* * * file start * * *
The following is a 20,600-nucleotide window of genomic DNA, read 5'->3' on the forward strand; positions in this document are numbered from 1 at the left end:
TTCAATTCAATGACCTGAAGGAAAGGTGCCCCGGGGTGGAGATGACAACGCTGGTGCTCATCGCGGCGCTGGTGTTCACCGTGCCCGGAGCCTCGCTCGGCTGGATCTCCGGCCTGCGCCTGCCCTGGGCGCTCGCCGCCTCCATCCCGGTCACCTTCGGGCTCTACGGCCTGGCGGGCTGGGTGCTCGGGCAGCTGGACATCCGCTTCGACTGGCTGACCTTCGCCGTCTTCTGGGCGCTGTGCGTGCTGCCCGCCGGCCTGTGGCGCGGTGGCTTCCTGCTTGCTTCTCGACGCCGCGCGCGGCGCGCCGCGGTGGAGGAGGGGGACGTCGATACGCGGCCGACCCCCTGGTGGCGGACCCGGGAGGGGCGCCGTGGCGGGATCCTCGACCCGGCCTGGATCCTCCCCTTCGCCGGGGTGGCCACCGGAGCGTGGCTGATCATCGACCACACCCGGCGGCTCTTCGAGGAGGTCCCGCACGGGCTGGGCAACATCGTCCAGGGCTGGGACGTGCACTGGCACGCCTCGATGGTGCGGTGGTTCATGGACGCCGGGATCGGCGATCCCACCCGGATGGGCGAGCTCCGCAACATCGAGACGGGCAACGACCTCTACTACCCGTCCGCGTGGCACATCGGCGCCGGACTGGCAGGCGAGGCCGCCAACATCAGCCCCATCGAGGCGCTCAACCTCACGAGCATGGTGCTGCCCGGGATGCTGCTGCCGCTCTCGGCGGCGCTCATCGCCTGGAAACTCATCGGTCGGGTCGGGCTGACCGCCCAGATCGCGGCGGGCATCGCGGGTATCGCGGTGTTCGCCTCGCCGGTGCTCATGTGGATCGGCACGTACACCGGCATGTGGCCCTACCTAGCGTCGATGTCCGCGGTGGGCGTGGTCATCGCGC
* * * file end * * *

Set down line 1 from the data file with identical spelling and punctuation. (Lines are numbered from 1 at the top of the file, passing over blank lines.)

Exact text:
The following is a 20,600-nucleotide window of genomic DNA, read 5'->3' on the forward strand; positions in this document are numbered from 1 at the left end: